Family Wants To Bring
Lost Bird Home

Eagle Butte News (Cheyenne River Rez, SD), Nov. 2, 1995, p. 16


A family reunion, so to speak, took place at the Dupree district #1 Community Hall on Wednesday, Oct. 25, with attendees coming from as far as Belle Fourche, Sisseton and St. Francis. A main topic of conversation at the gathering was Lost Bird, an infant survivor of the Wounded Knee Massacre in 1890. After being taken from the massacre site by General Leonard Colby, she was adopted and raised by his non-Indian family and spent much of her adult life searching for her biological parents in South Dakota. She died in California in 1920.

Through media sources the Crane-Pretty Voice families have heard it said that Lost Bird had no relatives and this troubled them since they know it to be untrue. The relatives are here on Cheyenne River and they are interested in setting the record straight. They would also like to see the body of Lost Bird (which was searched for, repatriated and reburied at the Wounded Knee Memorial mass gravesite in 1991) returned to the Bridger area where the biological mother and father are buried.

Some of the direct descendents of Lost Bird who live in the area are Angeline Bear Eagle Taylor and her brother Matthew Bear Eagle, who are grandchildren of Walter Joe Crane Pretty Voice, a brother of Lost Bird. He (Joe) and his wife Emma (Bissonette) provided a home for Julia Rock Crane Pretty Voice who was Lost Bird's mother. Other direct descendants are Virginia Crane Pretty Voice Ozuna, daughter of Walter Joe Crane Pretty Voice; Virginia's sister Dorothy Crane Pretty Voice Alvarez; Frieda Holy Bull Condon, Gary Holy Bull and Curtis Circle Bear are grandchildren of Sophia Crane Pretty Voice Holy Bull, sister of Lost Bird.

Lost Bird was one of 13 children. Approximately 157 direct descendants were counted by the Crane Pretty Voice family, and the list was far from complete.

Many descendants have vivid memories of Julia Rock Crane Pretty Voice. Angeline Taylor recalls that she was playing with a matchbox on the day before Julia died and during her play, buried the box. Angeline was 6 or 7 at the time. When Grandma Julia died the next day, the family was upset about Angeline playing that way.

Virginia Crane Pretty Voice Ozuna remembers attending boarding school at the old Cheyenne Agency when Julia was admitted to the hospital with a broken hip she suffered as a result of a fall from a bus in front of the Cherry Creek store. After Julia had spent some time at the hospita without improving, Virginia's parents, Walter and Emma Crane Pretty Voice, went to the Agency and brought Julia home to Bridger. Julia lived with them until her death.

Both Virginia and Angeline remember the bullet scar in Julia's left shoulder, which was inflicted during the Wounded Knee Massacre. Over the years they recall Julia telling of the shot that hit her, how she fell, still carrying the child, her first-born, and how the baby was taken from her. Julia thought they were all dying and, in her pain and anger, was unable to recapture her daughter.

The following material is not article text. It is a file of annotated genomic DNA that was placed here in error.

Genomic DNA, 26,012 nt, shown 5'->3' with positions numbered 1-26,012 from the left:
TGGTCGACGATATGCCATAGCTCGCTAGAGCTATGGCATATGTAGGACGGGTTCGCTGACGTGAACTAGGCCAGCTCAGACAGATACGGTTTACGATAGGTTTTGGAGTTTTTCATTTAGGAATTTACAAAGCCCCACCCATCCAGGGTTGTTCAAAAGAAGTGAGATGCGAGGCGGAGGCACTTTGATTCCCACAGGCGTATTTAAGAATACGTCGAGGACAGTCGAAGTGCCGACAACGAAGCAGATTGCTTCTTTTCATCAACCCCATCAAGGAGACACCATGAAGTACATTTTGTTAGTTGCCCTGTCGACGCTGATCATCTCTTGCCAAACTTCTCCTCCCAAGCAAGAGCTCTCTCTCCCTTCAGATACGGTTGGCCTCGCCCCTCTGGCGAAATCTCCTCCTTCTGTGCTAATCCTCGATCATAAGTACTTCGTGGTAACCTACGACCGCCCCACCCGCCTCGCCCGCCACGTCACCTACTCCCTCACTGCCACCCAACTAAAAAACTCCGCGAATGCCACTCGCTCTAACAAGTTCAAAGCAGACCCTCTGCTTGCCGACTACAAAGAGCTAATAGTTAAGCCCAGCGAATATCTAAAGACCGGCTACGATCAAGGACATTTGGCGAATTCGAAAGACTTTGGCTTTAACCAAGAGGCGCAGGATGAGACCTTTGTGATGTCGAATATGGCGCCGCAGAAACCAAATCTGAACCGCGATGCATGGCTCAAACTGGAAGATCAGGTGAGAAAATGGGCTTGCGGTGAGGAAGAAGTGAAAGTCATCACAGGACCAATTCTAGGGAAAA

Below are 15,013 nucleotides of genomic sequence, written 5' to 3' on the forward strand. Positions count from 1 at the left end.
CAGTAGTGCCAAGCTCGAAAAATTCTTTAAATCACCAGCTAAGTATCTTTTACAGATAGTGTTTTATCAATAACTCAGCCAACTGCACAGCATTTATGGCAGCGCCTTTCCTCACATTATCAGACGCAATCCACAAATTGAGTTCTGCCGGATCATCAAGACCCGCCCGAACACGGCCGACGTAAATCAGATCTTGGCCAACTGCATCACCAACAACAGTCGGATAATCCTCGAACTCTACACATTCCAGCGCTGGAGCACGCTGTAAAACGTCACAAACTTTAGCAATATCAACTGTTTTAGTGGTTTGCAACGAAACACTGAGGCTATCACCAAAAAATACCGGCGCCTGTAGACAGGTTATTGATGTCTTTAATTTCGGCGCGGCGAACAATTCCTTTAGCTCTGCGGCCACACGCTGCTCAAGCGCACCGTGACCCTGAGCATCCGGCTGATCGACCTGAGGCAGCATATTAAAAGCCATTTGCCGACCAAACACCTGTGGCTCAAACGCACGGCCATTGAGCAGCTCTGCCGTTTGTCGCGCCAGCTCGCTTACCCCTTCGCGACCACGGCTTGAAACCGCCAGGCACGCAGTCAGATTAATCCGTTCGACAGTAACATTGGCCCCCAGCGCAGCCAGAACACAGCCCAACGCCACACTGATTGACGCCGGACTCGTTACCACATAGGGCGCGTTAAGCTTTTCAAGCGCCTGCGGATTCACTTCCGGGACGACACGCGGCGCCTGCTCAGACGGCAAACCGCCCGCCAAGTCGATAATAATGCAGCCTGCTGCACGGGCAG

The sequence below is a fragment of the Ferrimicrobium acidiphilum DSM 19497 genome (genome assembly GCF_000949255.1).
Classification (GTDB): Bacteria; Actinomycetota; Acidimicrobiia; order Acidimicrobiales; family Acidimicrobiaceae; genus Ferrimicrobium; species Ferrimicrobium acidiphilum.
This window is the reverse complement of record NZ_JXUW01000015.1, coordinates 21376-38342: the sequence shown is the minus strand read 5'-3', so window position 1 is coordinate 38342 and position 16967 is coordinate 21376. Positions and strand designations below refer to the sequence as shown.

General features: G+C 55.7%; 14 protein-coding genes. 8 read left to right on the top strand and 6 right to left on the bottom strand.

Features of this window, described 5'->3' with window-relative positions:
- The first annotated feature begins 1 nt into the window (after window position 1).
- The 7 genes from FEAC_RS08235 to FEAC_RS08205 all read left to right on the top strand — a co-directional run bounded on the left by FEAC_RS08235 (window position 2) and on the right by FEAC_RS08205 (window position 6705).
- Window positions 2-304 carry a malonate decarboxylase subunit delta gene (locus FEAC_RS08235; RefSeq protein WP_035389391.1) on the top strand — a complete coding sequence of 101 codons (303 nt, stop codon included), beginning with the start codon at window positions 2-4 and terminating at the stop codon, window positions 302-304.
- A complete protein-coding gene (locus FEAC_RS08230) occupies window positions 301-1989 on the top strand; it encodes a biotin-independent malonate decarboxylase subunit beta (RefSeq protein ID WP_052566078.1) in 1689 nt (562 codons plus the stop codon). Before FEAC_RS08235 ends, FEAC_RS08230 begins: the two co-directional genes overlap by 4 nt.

Frieda Holy Bull Condon, another direct descendant of Lost Bird, has spent much time and made several long trips trying to contact relatives and learn the history of her genealogy. She is finding that while this effort is most rewarding and heart-warming, it is also costly.

Ellen Condon In The Woods was also present at the meeting. Ellen remembers Julia being with Josephine and Tommy Condon, Ellen's parents. She has many memories of coversations with Julia during those years. For many years Elen had kept a collection of Crane family records and she promised these to the Crane-Pretty Voice family.

Frieda Condon reported that the Cheyenne River Sioux Tribe has recently established a Cultural Preservation Committee, and she is hopeful that some interest and financial assistance through this group might be possible.

Francis Crane Pretty Voice is the son of Lost Bird's brother, Abraham/Thomas. He lived at Bridger until he was 7 years old, then moved to St. Francis where he still lives. He has been married for 47 years and expressed apology for appearing so soon after the death of his wife only three months ago. He was this gathering of relatives as very important and wants his immediate family to know their relations. His daughter, Joyce Little Elk, and her family, were in attendance. Francis is in favor of having Lost Bird's remains buried at the Bridger site near Jackson Springs.

He expressed concern that the Crane family was never notified of all the proceedings taking place over the past years. He also thinks that the Crane family should be taking steps to see that further money-making schemes concerning Indians should be handled in such a manner that Indian families benefit from it rather than organizations, societies, and the like.

"We're just interested in our Lost Bird, that's all," commented one descendant. "We just want her brought back. Many people are trying to make money out of her story, but not our family. We just want her brought back home.

While this family reunion was a ventilation of feelings for many in attendance, it was evident that their awareness of family names was sharp. They were all in agreement in working toward the goal of moving Lost Bird's remains to the Jackson Springs burial ground and know there is much work ahead for them.


Wounded Knee...a collection